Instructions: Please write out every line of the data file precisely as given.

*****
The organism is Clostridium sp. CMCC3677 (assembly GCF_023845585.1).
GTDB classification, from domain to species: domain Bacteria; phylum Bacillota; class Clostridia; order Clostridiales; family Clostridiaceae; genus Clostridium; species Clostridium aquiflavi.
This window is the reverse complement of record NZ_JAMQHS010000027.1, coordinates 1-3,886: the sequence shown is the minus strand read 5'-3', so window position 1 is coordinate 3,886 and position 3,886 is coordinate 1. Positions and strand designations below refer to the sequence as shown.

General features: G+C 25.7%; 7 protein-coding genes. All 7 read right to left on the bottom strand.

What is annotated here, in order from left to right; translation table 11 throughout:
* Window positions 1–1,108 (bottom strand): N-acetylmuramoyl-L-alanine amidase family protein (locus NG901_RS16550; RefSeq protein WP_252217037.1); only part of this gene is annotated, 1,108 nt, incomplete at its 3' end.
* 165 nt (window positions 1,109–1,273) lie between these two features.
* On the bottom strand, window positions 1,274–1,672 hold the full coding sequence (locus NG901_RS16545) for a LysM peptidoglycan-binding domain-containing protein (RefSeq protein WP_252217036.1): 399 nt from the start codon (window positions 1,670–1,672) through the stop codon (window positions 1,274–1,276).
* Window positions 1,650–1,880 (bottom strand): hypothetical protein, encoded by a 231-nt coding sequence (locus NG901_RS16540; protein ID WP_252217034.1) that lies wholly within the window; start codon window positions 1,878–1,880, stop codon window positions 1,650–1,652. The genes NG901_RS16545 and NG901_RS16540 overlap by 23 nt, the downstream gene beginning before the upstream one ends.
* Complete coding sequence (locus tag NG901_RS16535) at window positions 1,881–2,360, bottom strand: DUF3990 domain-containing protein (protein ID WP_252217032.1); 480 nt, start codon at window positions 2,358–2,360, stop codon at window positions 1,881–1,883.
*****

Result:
The organism is Clostridium sp. CMCC3677 (assembly GCF_023845585.1).
GTDB classification, from domain to species: domain Bacteria; phylum Bacillota; class Clostridia; order Clostridiales; family Clostridiaceae; genus Clostridium; species Clostridium aquiflavi.
This window is the reverse complement of record NZ_JAMQHS010000027.1, coordinates 1-3,886: the sequence shown is the minus strand read 5'-3', so window position 1 is coordinate 3,886 and position 3,886 is coordinate 1. Positions and strand designations below refer to the sequence as shown.

General features: G+C 25.7%; 7 protein-coding genes. All 7 read right to left on the bottom strand.

What is annotated here, in order from left to right; translation table 11 throughout:
* Window positions 1–1,108 (bottom strand): N-acetylmuramoyl-L-alanine amidase family protein (locus NG901_RS16550; RefSeq protein WP_252217037.1); only part of this gene is annotated, 1,108 nt, incomplete at its 3' end.
* 165 nt (window positions 1,109–1,273) lie between these two features.
* On the bottom strand, window positions 1,274–1,672 hold the full coding sequence (locus NG901_RS16545) for a LysM peptidoglycan-binding domain-containing protein (RefSeq protein WP_252217036.1): 399 nt from the start codon (window positions 1,670–1,672) through the stop codon (window positions 1,274–1,276).
* Window positions 1,650–1,880 (bottom strand): hypothetical protein, encoded by a 231-nt coding sequence (locus NG901_RS16540; protein ID WP_252217034.1) that lies wholly within the window; start codon window positions 1,878–1,880, stop codon window positions 1,650–1,652. The genes NG901_RS16545 and NG901_RS16540 overlap by 23 nt, the downstream gene beginning before the upstream one ends.
* Complete coding sequence (locus tag NG901_RS16535) at window positions 1,881–2,360, bottom strand: DUF3990 domain-containing protein (protein ID WP_252217032.1); 480 nt, start codon at window positions 2,358–2,360, stop codon at window positions 1,881–1,883.